Lamenting missed chance, Terps shoot for recovery


COLLEGE PARK -- A day after losing to Massachusetts at the Baltimore Arena, the disappointment lingered for the University of Maryland basketball team.

A day before playing Towson State at Cole Field House, Gary Williams said he knew that his 11th-ranked Terrapins could have beaten the fifth-ranked Minutemen.

"If you out-rebound UMass and get both Lou Roe and Marcus Camby in foul trouble, you should win the ballgame," Williams said yesterday. "But we didn't shoot at all.

"We've been shooting well all year and that's just one game. But at the same time, it's a big game and those shots are tougher in a big game."

After shooting 55.5 percent from the field -- and over 50 percent in its first seven games -- Maryland hit 23 of 63 from the field. After making 74 percent of their free throws going in, the Terps made 27 of 44.

As a result, Maryland lost to Massachusetts, 85-74, wasting a 30-point performance by sophomore All-American Joe Smith and come back in which the Terps, trailing by 10 in the first half, took a one-point lead with less than five minutes left.

Instead of going into tonight's 8 o'clock game with Towson State (3-2) with the idea of trying to build its winning streak to six games, Maryland (6-2) instead will be looking to start a new one. Williams, for one, can't wait for his team to get back onto the court.

"I'd hate to go into exams with the UMass game still on our minds," said Williams, whose Terps will have an 10-day break between games after tonight. "We'll address the UMass game after exams. We'll use a lot of the things we did as a training tool for the ACC."

Williams won't second-guess his decision to schedule teams such as Bucknell, UMBC and Colgate before playing Massachusetts -- something ABC's Dick Vitale did Saturday in pointing to the Minutemen's arduous early schedule against Arkansas and Kansas.

"When we scheduled Colgate, they had signed [Adonal] Foyle, so you expect to see a look similar to the one Camby gives you," said Williams. "I thought Foyle would give us that look, but he didn't. And you don't think you're going to win by 60."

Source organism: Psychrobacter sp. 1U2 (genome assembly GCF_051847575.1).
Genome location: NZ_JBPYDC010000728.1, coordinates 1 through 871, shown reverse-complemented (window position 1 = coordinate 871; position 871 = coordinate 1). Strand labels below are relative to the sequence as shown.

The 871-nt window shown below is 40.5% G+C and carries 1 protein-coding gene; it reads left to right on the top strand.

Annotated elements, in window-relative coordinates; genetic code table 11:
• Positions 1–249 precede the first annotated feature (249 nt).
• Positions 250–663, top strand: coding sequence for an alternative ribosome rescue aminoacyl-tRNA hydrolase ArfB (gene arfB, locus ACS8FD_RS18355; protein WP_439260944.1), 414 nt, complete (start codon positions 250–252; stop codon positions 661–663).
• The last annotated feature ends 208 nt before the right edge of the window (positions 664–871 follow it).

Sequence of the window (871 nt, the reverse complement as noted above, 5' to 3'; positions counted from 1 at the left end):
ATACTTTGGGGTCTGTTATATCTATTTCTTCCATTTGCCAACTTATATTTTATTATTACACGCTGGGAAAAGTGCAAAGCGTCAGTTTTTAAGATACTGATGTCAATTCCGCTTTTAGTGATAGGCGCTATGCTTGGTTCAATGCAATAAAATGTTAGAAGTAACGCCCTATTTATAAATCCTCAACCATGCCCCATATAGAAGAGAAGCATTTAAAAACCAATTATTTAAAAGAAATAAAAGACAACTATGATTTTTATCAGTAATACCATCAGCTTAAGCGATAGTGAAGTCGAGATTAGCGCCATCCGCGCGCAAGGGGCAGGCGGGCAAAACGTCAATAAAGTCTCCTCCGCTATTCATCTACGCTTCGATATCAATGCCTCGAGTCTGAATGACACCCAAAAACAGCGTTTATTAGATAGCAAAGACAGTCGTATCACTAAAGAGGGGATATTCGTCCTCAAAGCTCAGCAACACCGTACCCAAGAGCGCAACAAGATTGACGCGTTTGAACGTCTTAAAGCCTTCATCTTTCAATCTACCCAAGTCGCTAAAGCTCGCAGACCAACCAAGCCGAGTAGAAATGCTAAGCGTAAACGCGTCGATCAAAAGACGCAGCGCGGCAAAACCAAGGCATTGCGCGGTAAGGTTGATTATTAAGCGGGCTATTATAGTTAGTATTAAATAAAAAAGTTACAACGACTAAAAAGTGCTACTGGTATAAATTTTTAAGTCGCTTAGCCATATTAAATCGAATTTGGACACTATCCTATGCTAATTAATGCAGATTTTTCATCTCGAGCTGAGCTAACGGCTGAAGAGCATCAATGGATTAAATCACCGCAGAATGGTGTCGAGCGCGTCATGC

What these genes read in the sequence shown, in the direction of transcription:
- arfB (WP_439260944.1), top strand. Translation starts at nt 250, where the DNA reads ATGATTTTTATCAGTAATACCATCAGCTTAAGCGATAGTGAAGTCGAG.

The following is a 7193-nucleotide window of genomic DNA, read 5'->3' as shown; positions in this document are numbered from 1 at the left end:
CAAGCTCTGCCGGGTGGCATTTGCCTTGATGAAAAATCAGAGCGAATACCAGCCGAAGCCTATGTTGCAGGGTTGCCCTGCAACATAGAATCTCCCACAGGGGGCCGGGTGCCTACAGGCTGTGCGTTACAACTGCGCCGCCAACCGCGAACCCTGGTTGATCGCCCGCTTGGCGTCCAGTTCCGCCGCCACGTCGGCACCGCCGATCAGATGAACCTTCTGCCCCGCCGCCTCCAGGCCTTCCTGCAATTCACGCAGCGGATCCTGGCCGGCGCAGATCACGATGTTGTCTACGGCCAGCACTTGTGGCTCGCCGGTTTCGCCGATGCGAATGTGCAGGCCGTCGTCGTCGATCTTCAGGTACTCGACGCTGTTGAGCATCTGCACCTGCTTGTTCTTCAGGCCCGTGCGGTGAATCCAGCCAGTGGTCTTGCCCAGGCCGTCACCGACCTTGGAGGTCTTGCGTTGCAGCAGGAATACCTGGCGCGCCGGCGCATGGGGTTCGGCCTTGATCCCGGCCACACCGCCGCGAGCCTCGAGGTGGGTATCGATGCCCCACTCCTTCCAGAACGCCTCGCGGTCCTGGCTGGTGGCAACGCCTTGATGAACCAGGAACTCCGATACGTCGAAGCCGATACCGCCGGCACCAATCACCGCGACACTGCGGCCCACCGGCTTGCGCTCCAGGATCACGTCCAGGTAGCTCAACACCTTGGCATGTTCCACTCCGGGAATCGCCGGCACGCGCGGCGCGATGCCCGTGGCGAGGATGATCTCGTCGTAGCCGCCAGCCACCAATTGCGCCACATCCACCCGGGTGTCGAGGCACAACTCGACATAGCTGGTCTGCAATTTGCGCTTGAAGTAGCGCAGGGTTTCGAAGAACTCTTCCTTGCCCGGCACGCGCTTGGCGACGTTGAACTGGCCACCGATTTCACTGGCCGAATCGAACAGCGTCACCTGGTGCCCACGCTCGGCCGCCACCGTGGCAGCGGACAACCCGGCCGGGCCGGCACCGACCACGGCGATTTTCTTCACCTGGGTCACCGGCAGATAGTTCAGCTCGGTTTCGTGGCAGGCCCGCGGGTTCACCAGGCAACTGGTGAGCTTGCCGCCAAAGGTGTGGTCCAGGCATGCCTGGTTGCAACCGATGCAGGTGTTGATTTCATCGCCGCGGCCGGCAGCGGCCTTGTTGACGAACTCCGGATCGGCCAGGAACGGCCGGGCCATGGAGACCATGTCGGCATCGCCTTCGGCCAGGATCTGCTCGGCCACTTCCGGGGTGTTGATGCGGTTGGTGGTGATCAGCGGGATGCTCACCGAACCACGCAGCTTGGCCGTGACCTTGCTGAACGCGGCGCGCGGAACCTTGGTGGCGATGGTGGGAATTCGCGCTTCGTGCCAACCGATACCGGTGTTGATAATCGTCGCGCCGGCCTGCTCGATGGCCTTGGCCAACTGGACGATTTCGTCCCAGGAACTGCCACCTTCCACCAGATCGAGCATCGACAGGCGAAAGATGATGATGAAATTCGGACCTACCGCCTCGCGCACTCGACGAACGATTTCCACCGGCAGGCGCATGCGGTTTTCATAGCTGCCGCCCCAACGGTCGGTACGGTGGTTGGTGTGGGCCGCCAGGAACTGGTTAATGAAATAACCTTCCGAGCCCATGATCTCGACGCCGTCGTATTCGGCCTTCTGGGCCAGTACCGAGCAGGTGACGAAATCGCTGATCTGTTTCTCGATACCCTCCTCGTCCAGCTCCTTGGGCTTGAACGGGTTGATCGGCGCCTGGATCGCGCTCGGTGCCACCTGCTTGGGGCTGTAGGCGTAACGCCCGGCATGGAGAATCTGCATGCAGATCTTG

But Williams said that playing a weaker opponent doesn't

prepare a team when it drastically steps up the competition. It was evident not only in Maryland's offensive breakdowns, but also in its defensive lapses shutting down Massachusetts' perimeter players.

"We have to be able to do what we do against the Colgates when we play teams like UMass," said Williams.

The Terps won't get that chance again for a while. Their next game against a ranked opponent won't come until next month, either when they open the Atlantic Coast Conference season Jan. 4 at home against Georgia Tech, or three days later at North Carolina.

Maryland has four more games until then, starting tonight. The players also say that getting back on the court so quickly after such a disheartening defeat is the best way to put it behind them.

"We've still got a long season ahead," said sophomore forward Keith Booth, who failed to score a single field goal for the second time in three games against the Minutemen and Donta Bright, his first cousin and former Dunbar teammate. "We still have a good team.

Said Smith, whose 10-for-18 shooting included the team's only successful three-pointer in 14 attempts: "It's good that we're playing so soon after the loss. You want to get to the next game as fast as you can."

Towson State coach Terry Truax said recently that he wanted to see Maryland win Saturday for two reasons: He's an alumnus and a realist, and he knows the Terps would have been easier to BTC catch if they had beaten Massachusetts.

"For us to have a chance, Maryland will have to contribute a little," Truax said yesterday.

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